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Australian Government Coat of Arms

Budget | 2015-16

Budget 2015-16
Australian Government Coat of Arms, Budget 2015-16

Statement 2 (continued)

Outlook for the international economy

Global economic conditions have continued to improve and are expected to strengthen somewhat over the forecast period. Australia's major trading partner growth is expected to outpace world growth. This reflects both the improved outlook in advanced economies and the increasing importance of our faster growing Asian partners. It also highlights the opportunity available to Australian businesses and consumers with the world's engine room of growth being in Asia.

Lower oil prices are a net positive for global growth, while central banks in the major advanced economies maintain supportive monetary policy settings. Compared with a year ago, a number of downside risks have abated.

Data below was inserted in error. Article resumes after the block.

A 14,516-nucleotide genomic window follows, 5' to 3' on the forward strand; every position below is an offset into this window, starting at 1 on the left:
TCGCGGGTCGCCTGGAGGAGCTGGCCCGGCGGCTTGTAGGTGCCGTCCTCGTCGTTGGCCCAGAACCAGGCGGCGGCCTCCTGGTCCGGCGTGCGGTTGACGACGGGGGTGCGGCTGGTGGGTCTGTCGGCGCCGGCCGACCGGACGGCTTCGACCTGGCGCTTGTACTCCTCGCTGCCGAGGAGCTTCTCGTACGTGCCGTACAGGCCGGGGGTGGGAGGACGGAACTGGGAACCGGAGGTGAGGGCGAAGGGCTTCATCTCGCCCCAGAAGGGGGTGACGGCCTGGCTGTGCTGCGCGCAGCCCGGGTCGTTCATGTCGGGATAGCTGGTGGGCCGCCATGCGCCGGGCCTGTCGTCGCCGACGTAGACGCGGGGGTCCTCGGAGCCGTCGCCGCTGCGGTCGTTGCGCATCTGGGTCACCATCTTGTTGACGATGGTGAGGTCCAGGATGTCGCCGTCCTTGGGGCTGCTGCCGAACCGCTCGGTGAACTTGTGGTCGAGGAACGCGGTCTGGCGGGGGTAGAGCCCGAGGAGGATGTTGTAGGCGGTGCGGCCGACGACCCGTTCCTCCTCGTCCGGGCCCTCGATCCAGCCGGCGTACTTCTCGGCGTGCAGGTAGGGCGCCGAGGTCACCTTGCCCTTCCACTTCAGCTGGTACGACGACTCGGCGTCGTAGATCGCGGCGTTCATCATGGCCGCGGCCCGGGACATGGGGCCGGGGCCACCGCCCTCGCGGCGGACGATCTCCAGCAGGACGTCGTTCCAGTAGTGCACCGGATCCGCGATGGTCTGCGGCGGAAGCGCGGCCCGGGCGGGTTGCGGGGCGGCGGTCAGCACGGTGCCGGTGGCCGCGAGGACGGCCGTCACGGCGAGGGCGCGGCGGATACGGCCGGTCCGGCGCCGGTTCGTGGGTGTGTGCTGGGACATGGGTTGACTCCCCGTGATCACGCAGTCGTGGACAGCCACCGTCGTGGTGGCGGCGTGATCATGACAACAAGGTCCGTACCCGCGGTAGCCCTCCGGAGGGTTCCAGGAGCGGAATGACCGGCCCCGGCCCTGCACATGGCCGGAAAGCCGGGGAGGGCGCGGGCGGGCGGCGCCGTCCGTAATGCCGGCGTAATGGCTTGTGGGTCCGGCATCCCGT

Australia's major trading partners are expected to grow by 4½ per cent in 2015 and 2016. Reflecting the ongoing move to a more sustainable growth rate within the Chinese economy, major trading partner growth is expected to ease a little to 4¼ per cent in 2017.

Table 2: International GDP growth forecasts(a)
  Actuals   Forecasts  
  2014   2015 2016 2017
China 7.4   6 3/4 6 1/2 6 1/4
India 7.2   7 1/2 7 1/2 7 1/2
Japan 0.0   1 1 1/2
United States 2.4   3 1/4 3 1/4 3
Euro area 0.9   1 3/4 1 3/4 1 3/4
Other East Asia(b) 4.1   4 3/4 4 3/4 5
Major trading partners 4.2   4 1/2 4 1/2 4 1/4
World 3.4   3 1/2 3 3/4 3 3/4

(a) World, euro area and other East Asia growth rates are calculated using GDP weights based on purchasing power parity (PPP), while growth rates for major trading partners are calculated using export trade weights.

(b) Other East Asia comprises the newly industrialised economies (NIEs) of Hong Kong, South Korea, Singapore and Taiwan and the Association of Southeast Asian Nations group of five (ASEAN 5), which comprises Indonesia, Malaysia, the Philippines, Thailand and Vietnam.